All that is necessary for the triumph of evil is that good men do nothing’ - Edmund Burke

March 3, 2008

Vol 5 No 10

The Truth Shall Set You Free----------The wicked fleeth when no man pursueth---------Exposing human rights abusers




Massacres, Individual Murders, and Fire-Related Deaths

Human Rights Watch took testimonies from scores of survivors and witnesses to individual murders, group killings, and massacres. These killings began on the first day of the offensive and continued through the day the rebels abandoned the easternmost suburbs.

James Kajue and his family
In the early morning hours of January 6, as they were attempting to flee their home in the eastern suburb of Wellington, James Kajue and his family were stopped by advancing rebels and marched to a nearby side street. After being asked for money, a rebel opened fire on them, wounding both James and his wife Victoria and killing six of their children and their only grandson. One daughter, Frida, survived. James recounted what happened:

We went to bed on the night of January 5 and left the children watching videos. Around midnight I woke up and heard gunshots coming very close. I didn't hear any shelling from ECOMOG so I figured the rebels were on their way. I called a few friends who live further east and when they didn't answer I said, Victoria, let's get out of here. So we put all the kids in the station wagon and left.

As we drove down the main highway there were thousands of people on the roads and when we'd gone a few more miles the cars were stopped. At that moment someone lit a flare illuminating the area and when I looked back I saw that mixed in with the civilians were hundreds of rebel soldiers. It was then I realized the rebels were among us.

There was a lot of gunfire so I told everyone to stay in the car and crouch down. I thought it was safer. Scores of rebels passed by without seeing us but then an eight-year-old rebel with an RPG14 and who was small enough to see through the window noticed us and alerted the others.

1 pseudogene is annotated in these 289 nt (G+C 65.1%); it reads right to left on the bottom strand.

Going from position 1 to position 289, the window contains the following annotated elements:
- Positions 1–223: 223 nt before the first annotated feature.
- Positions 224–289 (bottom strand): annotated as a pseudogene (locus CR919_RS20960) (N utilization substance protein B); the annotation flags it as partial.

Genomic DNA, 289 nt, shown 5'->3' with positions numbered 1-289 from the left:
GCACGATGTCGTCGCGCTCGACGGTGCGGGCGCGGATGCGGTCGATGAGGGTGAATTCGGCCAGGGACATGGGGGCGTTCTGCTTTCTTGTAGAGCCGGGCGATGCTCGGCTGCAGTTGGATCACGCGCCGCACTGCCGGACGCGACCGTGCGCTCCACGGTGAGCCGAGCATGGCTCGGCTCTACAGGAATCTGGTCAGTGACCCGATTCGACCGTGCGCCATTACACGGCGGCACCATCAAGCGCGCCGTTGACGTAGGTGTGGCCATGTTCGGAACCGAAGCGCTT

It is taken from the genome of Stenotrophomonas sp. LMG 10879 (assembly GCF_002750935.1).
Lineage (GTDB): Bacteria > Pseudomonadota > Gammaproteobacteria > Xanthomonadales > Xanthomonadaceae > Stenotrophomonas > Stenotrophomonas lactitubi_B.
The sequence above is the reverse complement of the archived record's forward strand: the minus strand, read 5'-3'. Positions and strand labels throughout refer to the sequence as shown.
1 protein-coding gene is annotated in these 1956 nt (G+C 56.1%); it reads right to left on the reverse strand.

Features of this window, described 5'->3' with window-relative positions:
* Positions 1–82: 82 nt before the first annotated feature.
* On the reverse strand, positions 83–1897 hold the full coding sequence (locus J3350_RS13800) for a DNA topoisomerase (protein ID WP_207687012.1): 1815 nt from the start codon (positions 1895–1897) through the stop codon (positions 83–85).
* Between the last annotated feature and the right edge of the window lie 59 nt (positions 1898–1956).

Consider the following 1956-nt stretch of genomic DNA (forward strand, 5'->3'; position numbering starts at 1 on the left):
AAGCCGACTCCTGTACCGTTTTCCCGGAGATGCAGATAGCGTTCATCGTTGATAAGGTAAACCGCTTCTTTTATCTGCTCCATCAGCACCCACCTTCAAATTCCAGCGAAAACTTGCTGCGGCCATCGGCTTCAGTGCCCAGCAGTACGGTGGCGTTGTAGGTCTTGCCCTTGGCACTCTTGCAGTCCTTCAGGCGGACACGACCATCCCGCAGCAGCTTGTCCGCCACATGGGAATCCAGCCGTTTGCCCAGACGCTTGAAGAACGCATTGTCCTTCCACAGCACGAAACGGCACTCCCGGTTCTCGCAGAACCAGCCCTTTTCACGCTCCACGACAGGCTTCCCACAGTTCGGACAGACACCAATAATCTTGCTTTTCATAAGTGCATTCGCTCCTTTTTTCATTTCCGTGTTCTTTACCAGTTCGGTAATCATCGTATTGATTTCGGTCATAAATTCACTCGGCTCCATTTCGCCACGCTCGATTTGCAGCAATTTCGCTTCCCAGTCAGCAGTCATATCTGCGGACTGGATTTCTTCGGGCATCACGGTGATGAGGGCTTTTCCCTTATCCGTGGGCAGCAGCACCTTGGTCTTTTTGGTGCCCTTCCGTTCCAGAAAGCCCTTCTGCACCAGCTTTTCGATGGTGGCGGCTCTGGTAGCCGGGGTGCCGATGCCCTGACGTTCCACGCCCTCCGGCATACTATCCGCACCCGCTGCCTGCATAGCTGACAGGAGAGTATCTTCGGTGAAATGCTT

One of them ordered us out of the car and said, you people have been deceived by ECOMOG, why are you fleeing towards them, we're your brothers. Victoria tried to calm him and told him we just wanted to go to someplace safe. He then walked us up a side street a few hundred yards away and told us to sit down. He wanted money so Victoria reached into her bag and gave him some. He said it was too little and as we were about to offer him more I noticed three or four more rebels moving up the road.

As they approached I heard them shouting, ASLA on the thought we'd gone but we've come back. As one of them was approaching, I heard him say Awhy are you wasting time with these civilians...they've been supporting Tejan Kabbah and ECOMOG. We must teach them a lesson. I think we should just fire [kill] them.

And as soon as he said this, he swung around the AK-47, cocked it and opened fire on my family. It wasn't even one minute from the time he walked up to the time he opened up on us. And then I heard one of them saying, Awhy did you have to do it but the one who did it, who by that time was walking around to check if we were all dead, pulled Frida, who was alive, by the hair and said, see, they're not all dead. And then he got to me and said, I'll just pick up Pa's watch. I was hit on the hand which was resting on my chest so there was a lot of blood. I pretended to be dead so he just ripped off my watch and walked off with the others.

And then the roll call I couldn't do it. Victoria had to do it. Patrick, CiCi, Mary all died instantly. Ester was dying. At that moment only Frida replied. She was wounded but not gravely. There was a lot of gunfire so I got up and said, I'm going for shelter...can anyone who can walk just please, please follow me.

Victoria took my two year-old grandson who was crying and fatally wounded. We later dragged David who'd been hit in the spine and couldn't walk. And I could hear James calling, I'm stuck against this wall and can't move. By now rebels were passing and we couldn't go to him. Later we thought that he must've been hit in the spine and to him it must've felt like he was pinned against a wall. He only called a few times more and then fell silent.

Little Hassan died a few hours later; he was hit three times. And David, the last time I spoke to him I said, can you promise me, promise me you'll survive this thing and he said, Dad I promise you but he couldn't. He died later that day.